by Ellie Heffernan, writing for the “When All Are Counted” Project
At 25 years old, lifelong West Virginian Rebekah James has broken a bone more than 30 times. James has Osteogenesis Imperfecta Type I, a chronic illness also known as “brittle bone disease.”
Growing up, James had to travel to multiple different states just to see doctors with expertise treating her condition. Even then, it was hard always being “the girl in the cast” who had to sit out during gym class. And when it was time to go to college, she turned down a full scholarship to study theater at West Liberty University, worried the physically demanding career would take too much of a toll on her health.
But while James’ disability has made life harder in many ways, her experiences have also inspired her to speak up.
James is not the only West Virginian with a disability who has struggled to access vital care. And that’s not surprising given that the state has fewer specialty physicians and mental health providers per resident than the national average. With fewer providers, many people with disabilities linger on waitlists, travel out of state for care, or leave West Virginia for good.
State officials and nonprofit organizations are working to address this problem by growing the state’s healthcare workforce. And achieving that goal often starts by collecting better data.
Nonprofit grassroots advocacy group Mountaineer Autism Project recently wrapped up a project to collect better data regarding a common autism therapy: Applied Behavior Analysis (ABA).
Although ABA can be used to treat other conditions, it is often used to help people with autism learn new skills, including how to play and communicate with others.
There aren’t enough ABA providers in West Virginia, so Mountaineer Autism Project’s end goal, in this case, was developing a state plan to grow this workforce. But doing so required figuring out baseline data: How many professionals were currently providing ABA? How many people were on their caseloads? And how many children who needed ABA could actually access it?
“There was no data available on that, and so we had to develop the surveys,” said Jill Scarbro, Mountaineer Autism Project’s vice president and CEO and owner of her own ABA clinic. “Even getting the contact information for the behavior analysts in the state, there wasn’t a good source. We had to dig and find those contacts to get them the survey information.”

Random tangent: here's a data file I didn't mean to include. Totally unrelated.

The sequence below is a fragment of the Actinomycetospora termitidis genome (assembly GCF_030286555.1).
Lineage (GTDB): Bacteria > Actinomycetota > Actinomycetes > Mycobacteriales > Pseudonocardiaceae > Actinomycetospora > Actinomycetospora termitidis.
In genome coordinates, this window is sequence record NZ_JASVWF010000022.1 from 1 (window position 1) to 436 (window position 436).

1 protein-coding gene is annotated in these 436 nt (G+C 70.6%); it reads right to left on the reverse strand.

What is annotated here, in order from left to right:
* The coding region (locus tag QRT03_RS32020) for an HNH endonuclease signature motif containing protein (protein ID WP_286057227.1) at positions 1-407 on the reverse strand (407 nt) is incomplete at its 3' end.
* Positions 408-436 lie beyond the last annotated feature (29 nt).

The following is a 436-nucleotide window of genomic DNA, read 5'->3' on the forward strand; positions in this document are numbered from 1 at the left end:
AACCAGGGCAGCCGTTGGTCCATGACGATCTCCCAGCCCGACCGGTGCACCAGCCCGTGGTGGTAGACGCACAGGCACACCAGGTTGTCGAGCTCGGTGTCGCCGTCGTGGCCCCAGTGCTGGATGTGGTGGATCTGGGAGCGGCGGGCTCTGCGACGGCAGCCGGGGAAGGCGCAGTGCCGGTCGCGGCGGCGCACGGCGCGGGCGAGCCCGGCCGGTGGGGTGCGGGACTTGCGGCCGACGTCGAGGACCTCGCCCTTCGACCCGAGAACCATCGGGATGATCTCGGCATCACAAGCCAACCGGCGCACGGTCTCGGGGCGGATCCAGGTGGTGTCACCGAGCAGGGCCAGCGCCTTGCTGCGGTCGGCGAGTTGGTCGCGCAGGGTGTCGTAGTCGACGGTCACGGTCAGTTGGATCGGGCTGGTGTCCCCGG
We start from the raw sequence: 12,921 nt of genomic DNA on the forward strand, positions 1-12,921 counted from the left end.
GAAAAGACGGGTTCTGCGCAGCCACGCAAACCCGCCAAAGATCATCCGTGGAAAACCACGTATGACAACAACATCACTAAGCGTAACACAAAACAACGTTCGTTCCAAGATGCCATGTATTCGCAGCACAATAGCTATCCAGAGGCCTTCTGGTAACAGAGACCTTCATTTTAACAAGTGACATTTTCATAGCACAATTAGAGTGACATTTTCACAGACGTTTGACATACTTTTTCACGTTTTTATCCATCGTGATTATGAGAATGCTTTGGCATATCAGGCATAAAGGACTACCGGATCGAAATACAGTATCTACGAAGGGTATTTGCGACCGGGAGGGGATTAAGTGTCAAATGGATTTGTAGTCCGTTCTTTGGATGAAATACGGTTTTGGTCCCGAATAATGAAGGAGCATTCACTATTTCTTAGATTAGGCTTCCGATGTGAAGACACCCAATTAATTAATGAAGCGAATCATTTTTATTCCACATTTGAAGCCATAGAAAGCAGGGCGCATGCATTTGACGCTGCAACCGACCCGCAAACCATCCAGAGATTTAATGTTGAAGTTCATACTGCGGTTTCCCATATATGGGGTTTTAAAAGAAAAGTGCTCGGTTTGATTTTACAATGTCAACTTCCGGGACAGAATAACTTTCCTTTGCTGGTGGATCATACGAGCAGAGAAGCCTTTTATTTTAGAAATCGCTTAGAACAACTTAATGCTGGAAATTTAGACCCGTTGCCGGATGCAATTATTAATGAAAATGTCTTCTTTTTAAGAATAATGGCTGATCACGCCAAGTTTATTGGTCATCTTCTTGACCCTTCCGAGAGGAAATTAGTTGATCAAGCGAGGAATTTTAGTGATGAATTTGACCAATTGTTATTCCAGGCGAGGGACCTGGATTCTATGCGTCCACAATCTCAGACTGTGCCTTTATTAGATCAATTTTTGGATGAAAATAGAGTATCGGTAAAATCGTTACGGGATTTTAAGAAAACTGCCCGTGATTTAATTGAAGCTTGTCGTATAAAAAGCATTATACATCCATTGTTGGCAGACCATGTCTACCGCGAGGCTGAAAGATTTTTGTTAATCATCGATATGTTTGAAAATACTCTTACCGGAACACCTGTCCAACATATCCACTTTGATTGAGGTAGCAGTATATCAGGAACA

In the end, Mountaineer Autism Project found very few West Virginia children with autism have access to ABA–roughly 4%.
Families with the financial means often leave West Virginia because their children can’t get the care they need, Scarbro said. In the past several years, her clinic has helped six families move out of state.
“They didn’t want to leave. And they were all honestly kind of heartbroken that this was the choice they had to make that was in the best interest of their children,” Scarbro said.
For West Virginia’s poorer families, accessing services for people with disabilities usually means spending time on waitlists for Medicaid waivers.
Sara, who works as a case manager, helping folks who use Medicaid services, said it can take years to get off these waiting lists. She asked us not to use her last name.
As people with disabilities wait to access the services these waivers provide, including in-home care and personal aids, families often shoulder the burden.
“The family might be in a severe burnout, especially if the person is 18 or 19, and that family member has been waiting to get them professional services for a long time,” Sara said. “Burnout is a nasty thing. It can lead to abuse and neglect in the worst case scenarios, but in general, it just means that person isn’t getting the best quality of care they could get from their provider.”
And even if a family member gets a waiver that covers ABA, there are often more problems to surmount.
“The primary problem is still, even if you qualify and you have the funding, there’s a lack of providers,” Scarbro said. “So, ‘Yay! There’s funding for it, but wait, where are the people that can actually provide the service?’ And so, everything then comes back to workforce.”
But despite the large amount of work West Virginia must do to provide comprehensive, quality care for all people with disabilities, there is room for optimism. Back when Mountaineer Autism Project was founded, fewer than 1.6% of the state’s children with autism were receiving any evidence-based treatment. Since then, the organization has trained new providers and fought to successfully expand insurance coverage of autism services, making it easier for people to access the care they need.
Although Rebekah James isn’t starting a nonprofit, she is also using her voice to make a difference for people with disabilities. And regardless of her chronic pain and other difficulties, she wants to inspire others who struggle with similar feelings and experiences, as she told me in an initial email:
“Despite it all, I have found more self compassion and understanding than ever before through all of this, and I am thankful for even the slightest opportunity to change the future for this disease. I think my story is a great message to share with the world, even if it only impacts just one life.”
Ellie Heffernan a freelance writer drawn to investigating powerful people and the communities they often harm. Her work in newsrooms has taken her from Maryland to North Carolina to West Virginia, covering topics like city and state government, racial equity, education and disability rights. She has written for INDY Week, The Local Reporter, The Daily Record and, most recently, Mountain State Spotlight. Ellie tweets @elliepheffernan.